THE official opening has taken place for the Medford branch under Massachusetts Bay Transportation Authority’s (MBTA) Boston Green Line Extension (GLX) light rail project.

The project has seen the Green Line extended by a total of 7.6km with construction of the Union Square branch, which opened in March, and now the new Medford branch at a combined total cost of $US 2.3bn.

Both branches leave the main Green Line at the reconstructed Lechmere station in East Cambridge, where the former at-grade station was replaced by an elevated facility on the extended Lechmore Viaduct. The GLX project has seen a total of seven new stations built, in addition to an LRV stabling and maintenance depot at Somerville.

The opening ceremony for the Medford branch was held on December 12 and Balfour Beatty, part of the GLX Constructors joint venture which built the lines, said that this marked completion of the GLX project.

Five of the new stations built by the joint venture are on the 6km Medford branch, which uses the existing Lowell commuter rail corridor from Lechmere station to College Avenue at Tuft University. The five new stations are: East Somerville, Gilman Square, Magoun Square, Ball Square, and Medford/Tufts.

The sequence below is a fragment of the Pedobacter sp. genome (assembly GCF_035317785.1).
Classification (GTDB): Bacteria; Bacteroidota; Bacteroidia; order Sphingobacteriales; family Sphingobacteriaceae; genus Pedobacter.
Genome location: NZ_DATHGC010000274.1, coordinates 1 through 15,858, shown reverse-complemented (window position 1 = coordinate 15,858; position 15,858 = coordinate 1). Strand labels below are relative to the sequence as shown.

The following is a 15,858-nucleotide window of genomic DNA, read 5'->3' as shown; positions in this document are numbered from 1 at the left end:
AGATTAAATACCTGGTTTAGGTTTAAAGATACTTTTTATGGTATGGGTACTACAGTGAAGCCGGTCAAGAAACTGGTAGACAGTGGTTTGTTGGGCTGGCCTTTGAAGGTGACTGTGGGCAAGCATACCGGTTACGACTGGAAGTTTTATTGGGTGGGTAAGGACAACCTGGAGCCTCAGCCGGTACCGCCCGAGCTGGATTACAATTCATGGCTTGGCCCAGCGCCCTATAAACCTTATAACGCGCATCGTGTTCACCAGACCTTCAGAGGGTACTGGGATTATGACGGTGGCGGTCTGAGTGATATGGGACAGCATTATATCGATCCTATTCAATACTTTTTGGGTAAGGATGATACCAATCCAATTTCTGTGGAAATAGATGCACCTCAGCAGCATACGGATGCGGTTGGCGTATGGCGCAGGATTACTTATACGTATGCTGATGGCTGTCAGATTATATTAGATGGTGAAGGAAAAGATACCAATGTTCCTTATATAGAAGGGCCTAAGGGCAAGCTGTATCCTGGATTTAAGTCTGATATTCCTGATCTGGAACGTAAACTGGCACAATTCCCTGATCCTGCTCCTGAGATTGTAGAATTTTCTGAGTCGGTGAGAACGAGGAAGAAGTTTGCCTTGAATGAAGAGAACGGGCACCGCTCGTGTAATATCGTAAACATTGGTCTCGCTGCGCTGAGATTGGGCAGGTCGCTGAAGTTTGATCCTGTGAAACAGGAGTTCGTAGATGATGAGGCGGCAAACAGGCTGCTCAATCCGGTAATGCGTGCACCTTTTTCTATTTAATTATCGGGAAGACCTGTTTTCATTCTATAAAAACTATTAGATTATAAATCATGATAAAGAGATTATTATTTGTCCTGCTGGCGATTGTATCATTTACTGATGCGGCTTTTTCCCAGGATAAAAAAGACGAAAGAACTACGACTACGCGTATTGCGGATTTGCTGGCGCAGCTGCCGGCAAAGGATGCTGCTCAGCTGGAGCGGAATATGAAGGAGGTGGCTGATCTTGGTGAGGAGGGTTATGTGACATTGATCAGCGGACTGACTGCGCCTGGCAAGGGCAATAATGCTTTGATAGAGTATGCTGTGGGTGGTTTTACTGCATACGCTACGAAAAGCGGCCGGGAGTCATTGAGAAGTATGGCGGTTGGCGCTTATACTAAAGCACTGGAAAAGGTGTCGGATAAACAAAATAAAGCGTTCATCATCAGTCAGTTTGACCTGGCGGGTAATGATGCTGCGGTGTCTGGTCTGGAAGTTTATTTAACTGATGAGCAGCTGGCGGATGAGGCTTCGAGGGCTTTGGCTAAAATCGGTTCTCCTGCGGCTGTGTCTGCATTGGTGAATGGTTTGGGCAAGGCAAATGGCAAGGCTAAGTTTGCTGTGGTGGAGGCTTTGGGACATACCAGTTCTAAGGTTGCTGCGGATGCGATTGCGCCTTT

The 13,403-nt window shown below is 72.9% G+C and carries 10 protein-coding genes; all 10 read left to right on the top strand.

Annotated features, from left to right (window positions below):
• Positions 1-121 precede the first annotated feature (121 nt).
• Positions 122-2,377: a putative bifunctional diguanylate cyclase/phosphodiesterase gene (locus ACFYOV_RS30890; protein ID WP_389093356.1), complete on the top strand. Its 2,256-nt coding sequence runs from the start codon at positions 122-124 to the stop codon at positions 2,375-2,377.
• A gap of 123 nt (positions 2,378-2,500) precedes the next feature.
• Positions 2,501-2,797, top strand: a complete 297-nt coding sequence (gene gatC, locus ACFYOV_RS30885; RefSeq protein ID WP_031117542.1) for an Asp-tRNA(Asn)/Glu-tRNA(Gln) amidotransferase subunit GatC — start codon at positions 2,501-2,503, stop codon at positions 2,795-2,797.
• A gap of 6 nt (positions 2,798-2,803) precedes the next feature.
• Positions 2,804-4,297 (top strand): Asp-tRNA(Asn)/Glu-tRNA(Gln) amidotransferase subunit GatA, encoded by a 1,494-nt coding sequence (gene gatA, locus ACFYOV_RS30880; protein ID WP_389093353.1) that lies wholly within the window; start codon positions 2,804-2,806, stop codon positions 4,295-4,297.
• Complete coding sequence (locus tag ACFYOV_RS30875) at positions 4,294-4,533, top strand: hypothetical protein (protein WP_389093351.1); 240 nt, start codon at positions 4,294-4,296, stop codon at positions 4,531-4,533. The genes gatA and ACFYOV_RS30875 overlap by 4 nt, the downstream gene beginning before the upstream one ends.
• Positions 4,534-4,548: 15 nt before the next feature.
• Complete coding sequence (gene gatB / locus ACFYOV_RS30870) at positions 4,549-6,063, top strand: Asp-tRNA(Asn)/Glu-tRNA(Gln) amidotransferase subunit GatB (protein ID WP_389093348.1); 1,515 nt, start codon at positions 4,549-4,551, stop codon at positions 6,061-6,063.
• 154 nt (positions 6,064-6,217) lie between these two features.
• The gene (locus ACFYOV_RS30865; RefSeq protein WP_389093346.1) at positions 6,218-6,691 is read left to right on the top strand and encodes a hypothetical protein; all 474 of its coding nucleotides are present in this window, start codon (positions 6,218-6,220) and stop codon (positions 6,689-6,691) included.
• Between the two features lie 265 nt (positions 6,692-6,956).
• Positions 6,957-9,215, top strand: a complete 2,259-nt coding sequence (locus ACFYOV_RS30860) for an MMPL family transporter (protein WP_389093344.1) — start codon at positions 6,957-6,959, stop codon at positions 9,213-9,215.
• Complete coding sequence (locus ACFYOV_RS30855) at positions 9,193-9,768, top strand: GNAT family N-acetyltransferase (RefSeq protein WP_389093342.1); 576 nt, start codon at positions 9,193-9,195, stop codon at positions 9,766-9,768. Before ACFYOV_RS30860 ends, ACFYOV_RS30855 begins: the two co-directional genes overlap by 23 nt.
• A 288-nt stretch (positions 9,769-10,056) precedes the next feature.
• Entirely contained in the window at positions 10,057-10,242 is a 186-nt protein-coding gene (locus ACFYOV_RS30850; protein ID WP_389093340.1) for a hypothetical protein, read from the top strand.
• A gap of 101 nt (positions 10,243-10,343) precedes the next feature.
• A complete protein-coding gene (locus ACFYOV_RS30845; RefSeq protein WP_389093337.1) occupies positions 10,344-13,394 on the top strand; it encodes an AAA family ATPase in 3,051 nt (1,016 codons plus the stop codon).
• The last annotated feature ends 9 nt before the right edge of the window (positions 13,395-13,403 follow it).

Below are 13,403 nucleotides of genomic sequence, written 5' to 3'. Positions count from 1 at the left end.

“I couldn’t be more proud of our Balfour Beatty team and partners for officially completing the final line of MBTA’s Green Line Extension project,” says Balfour Beatty senior vice president and managing director of US rail operations, Mr Mark Konchar. “Opening the Medford branch is a monumental milestone in the project’s delivery. Balfour Beatty looks forward to finishing final stages to prepare for project closeout in 2023.”

Other work undertaken by the GLX Constructors joint venture has included: adjusting the catenary on the East Cambridge Viaduct to eliminate temporary speed restrictions and to allow trains to run at up to 40km/h; final testing and integration of points, power cables, signalling equipment and digital communications between the Medford branch and the MBTA Operations Control Centre; and installation of remaining sound barriers along the Union branch.

“The opening of the Medford branch of the Green Line today marks another remarkable accomplishment for the MBTA after many years of hard work and billions of dollars in investment in the system, culminating in improved transit options for current and new riders to come,” says MBTA general manager, Mr Steve Poftak. “We’re excited to become an integral part of the landscape of these new neighbourhoods that we now serve, and the MBTA looks forward to offering expanded Green Line service for many years to come.”

Planning of the GLX project began in 2006 but construction did not start until 2012 and was suspended in 2015 while options to reduce mounting costs were evaluated. Main construction work only began in 2018.

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